I do remember being shown the pink and yellow paving slabs of Carnaby Street though in the mid-sixties and being given a flower and a little bell on a string by hippie types while in London that day with my parents; doubtless, my mum would have been wearing a mini(ish) dress. That was my first experience of Diski’s ‘Sixties’; my last came with my only visit to the Big Biba shop in Kensington, shortly before it closed in 1975 with school friends – I bought a nail varnish. But enough about me…
Diski has divided her experience into six roughly chronological essays, each with a different emphasis – covering essentially clothes, drugs, sex, politics, education and therapy. First though, she introduces her concept of the sixties and the themes she will explore, acknowledging that it wasn’t all it was cracked up to be, but ‘the music, however, was undeniably as great as we thought it was.’ She describes her memoir as very personal:
I’m qualified only to speak about the Sixties then and now as I lived them then and now. I lived in London during that period, regretting the Beats, buying clothes, going to movies, dropping out, reading, taking drugs, spending time in mental hospitals, demonstrating, having sex, teaching. America was very far away.
I’ll admit, I found the first four sections compulsive reading, the later part about her early teaching at a free school she helped set up much less so, and the last section about mental illness which detoured into the theories of RD Laing not so interesting. Diski had a troubled childhood with several spells as a teenager in hospitals for mental health issues and overdoses, but once she’d escaped to London, she took her drugs very seriously. She notes that the culture was less mercenary, less greedy than the eighties would become, “we didn’t take drugs to get by, we took drugs to see the world entirely differently,” – but recreational wasn’t in their lexicon. In the chapter on politics, she goes on the Aldermaston marches, and we hear about the underground press and the Oz obscenity trial.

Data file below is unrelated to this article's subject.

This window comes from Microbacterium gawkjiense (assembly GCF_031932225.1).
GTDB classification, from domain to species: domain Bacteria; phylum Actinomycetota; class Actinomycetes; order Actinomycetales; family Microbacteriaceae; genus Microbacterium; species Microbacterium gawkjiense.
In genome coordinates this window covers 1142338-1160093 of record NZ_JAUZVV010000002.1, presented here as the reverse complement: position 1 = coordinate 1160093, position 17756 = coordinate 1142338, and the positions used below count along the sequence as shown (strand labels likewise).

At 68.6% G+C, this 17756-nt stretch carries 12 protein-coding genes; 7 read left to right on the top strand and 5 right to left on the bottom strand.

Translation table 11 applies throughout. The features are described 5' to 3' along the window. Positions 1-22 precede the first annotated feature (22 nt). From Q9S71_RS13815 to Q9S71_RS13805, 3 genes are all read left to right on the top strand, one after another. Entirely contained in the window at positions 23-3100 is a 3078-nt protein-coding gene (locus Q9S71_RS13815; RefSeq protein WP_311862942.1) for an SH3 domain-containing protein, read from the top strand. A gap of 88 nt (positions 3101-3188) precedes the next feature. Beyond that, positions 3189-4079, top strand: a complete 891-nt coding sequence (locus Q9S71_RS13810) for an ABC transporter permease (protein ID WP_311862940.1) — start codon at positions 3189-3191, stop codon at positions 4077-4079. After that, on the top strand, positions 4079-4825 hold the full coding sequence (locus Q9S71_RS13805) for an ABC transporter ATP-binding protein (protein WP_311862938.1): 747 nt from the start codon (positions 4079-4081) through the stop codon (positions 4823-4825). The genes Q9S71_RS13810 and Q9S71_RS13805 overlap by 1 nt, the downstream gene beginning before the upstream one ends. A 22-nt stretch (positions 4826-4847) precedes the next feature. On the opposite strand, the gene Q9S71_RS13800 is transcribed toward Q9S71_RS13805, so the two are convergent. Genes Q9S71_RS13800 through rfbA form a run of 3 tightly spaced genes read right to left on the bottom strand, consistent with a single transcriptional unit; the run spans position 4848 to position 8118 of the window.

The chapter on sex, called ‘Body Work’ puts paid to the myth of the permissive society. Communes may have been cheap, but they had complicated (male-driven) rules. The truth is shocking:
It was uncool to say no. It was easier to say yes than to explain. It was difficult to come up with a justification for refusing to have sex with someone that didn’t seem selfish. The idea that rape was having sex with someone who didn’t want to do it didn’t apply very much in the late Sixties. On the basis that no means no, I was raped several times by men who arrived in my bed and wouldn’t take no for an answer. But not wanting wasn’t the main thing. It doesn’t sound so exciting, this sexual revolution, does it? Mostly it wasn’t.
Her’s is a very honest account that dispels many myths, but not all of them – remember the music was great – but hang on, that bit’s absolutely true! It’s frankly amazing that Diski survived into the ’70s to become a teacher (she was rescued by Doris Lessing and resided with her for several years at the end of the ’60s into the ’70s, but that isn’t covered here). She may have dropped out but her writing is full of literary and other cultural references, cogently explained and I’m keen to read more of her work, although it’s sad that she died of cancer some years ago.
Everyone tends to see the 60s as only being exciting in London – Diski makes it clear that there were moments, but her view is far from rose-tinted. Just don’t forget, the music was great though! (8.5/10)